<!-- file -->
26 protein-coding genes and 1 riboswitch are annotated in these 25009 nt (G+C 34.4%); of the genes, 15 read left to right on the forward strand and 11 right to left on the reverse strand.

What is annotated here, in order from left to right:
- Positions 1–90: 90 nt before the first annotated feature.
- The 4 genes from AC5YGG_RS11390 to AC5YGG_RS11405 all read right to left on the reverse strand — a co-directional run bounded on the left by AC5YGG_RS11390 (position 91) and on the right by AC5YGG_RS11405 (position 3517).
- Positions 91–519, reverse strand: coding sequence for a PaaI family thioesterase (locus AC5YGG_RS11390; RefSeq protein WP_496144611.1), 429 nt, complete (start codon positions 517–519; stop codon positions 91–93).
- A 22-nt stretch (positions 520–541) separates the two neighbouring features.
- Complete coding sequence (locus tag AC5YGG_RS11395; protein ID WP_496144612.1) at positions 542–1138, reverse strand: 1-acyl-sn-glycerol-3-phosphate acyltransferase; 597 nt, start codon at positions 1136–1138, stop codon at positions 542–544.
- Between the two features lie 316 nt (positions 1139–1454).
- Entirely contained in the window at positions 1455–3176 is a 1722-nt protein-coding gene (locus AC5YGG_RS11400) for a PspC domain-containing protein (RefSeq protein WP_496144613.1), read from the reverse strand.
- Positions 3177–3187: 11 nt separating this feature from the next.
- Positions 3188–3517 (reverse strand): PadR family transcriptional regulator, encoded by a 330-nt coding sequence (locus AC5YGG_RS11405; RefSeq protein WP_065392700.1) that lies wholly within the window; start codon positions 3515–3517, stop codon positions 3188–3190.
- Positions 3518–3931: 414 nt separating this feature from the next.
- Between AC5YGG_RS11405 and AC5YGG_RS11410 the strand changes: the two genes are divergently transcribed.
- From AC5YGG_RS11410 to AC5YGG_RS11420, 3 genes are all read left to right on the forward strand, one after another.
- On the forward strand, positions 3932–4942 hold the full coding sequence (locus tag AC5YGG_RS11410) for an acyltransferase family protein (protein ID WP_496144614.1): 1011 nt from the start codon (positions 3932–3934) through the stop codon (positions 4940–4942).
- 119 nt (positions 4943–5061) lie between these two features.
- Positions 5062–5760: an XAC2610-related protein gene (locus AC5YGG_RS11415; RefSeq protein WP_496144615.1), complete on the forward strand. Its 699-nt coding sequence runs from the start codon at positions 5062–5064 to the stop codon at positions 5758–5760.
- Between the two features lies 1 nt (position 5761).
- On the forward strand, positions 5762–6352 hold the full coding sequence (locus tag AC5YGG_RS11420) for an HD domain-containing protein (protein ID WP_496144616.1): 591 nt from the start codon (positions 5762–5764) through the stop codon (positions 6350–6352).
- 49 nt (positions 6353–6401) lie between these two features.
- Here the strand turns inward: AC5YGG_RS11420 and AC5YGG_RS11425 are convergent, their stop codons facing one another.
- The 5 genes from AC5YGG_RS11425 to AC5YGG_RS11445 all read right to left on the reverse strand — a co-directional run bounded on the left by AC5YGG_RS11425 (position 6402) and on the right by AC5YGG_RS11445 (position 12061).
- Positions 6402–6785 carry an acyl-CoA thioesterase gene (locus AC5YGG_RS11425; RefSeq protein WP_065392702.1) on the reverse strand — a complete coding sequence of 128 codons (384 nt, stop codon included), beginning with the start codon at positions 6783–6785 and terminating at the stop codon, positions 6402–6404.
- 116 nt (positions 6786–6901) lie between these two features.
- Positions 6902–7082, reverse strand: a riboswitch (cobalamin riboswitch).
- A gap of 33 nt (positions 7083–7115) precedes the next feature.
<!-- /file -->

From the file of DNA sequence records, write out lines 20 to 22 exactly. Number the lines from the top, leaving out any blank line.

- 49 nt (positions 6353–6401) lie between these two features.
- Here the strand turns inward: AC5YGG_RS11420 and AC5YGG_RS11425 are convergent, their stop codons facing one another.
- The 5 genes from AC5YGG_RS11425 to AC5YGG_RS11445 all read right to left on the reverse strand — a co-directional run bounded on the left by AC5YGG_RS11425 (position 6402) and on the right by AC5YGG_RS11445 (position 12061).